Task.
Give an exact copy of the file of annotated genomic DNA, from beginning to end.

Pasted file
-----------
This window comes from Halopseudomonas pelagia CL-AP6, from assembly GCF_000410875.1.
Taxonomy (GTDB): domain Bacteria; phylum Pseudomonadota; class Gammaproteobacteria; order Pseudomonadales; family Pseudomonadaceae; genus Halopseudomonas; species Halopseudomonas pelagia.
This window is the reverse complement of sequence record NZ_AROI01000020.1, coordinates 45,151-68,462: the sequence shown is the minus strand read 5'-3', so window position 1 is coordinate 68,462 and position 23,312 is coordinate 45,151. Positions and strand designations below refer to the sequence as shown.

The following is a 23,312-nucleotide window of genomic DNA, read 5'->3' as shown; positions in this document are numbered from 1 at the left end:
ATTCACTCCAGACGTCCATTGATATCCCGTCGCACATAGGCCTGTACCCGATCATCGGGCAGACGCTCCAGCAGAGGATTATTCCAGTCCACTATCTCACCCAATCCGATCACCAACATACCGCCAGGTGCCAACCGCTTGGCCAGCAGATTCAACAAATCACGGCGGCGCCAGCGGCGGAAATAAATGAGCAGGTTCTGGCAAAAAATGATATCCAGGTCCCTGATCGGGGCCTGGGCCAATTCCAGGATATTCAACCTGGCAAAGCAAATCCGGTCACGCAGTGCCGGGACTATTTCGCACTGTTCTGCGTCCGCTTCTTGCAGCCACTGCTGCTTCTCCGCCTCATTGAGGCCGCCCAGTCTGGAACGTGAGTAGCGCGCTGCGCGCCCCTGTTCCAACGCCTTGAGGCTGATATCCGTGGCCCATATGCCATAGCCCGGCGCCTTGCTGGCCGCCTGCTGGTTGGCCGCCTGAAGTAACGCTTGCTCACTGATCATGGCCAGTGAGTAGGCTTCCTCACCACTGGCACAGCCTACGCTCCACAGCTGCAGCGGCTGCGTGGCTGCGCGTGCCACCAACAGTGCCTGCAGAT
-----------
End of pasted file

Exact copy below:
This window comes from Halopseudomonas pelagia CL-AP6, from assembly GCF_000410875.1.
Taxonomy (GTDB): domain Bacteria; phylum Pseudomonadota; class Gammaproteobacteria; order Pseudomonadales; family Pseudomonadaceae; genus Halopseudomonas; species Halopseudomonas pelagia.
This window is the reverse complement of sequence record NZ_AROI01000020.1, coordinates 45,151-68,462: the sequence shown is the minus strand read 5'-3', so window position 1 is coordinate 68,462 and position 23,312 is coordinate 45,151. Positions and strand designations below refer to the sequence as shown.

The following is a 23,312-nucleotide window of genomic DNA, read 5'->3' as shown; positions in this document are numbered from 1 at the left end:
ATTCACTCCAGACGTCCATTGATATCCCGTCGCACATAGGCCTGTACCCGATCATCGGGCAGACGCTCCAGCAGAGGATTATTCCAGTCCACTATCTCACCCAATCCGATCACCAACATACCGCCAGGTGCCAACCGCTTGGCCAGCAGATTCAACAAATCACGGCGGCGCCAGCGGCGGAAATAAATGAGCAGGTTCTGGCAAAAAATGATATCCAGGTCCCTGATCGGGGCCTGGGCCAATTCCAGGATATTCAACCTGGCAAAGCAAATCCGGTCACGCAGTGCCGGGACTATTTCGCACTGTTCTGCGTCCGCTTCTTGCAGCCACTGCTGCTTCTCCGCCTCATTGAGGCCGCCCAGTCTGGAACGTGAGTAGCGCGCTGCGCGCCCCTGTTCCAACGCCTTGAGGCTGATATCCGTGGCCCATATGCCATAGCCCGGCGCCTTGCTGGCCGCCTGCTGGTTGGCCGCCTGAAGTAACGCTTGCTCACTGATCATGGCCAGTGAGTAGGCTTCCTCACCACTGGCACAGCCTACGCTCCACAGCTGCAGCGGCTGCGTGGCTGCGCGTGCCACCAACAGTGCCTGCAGAT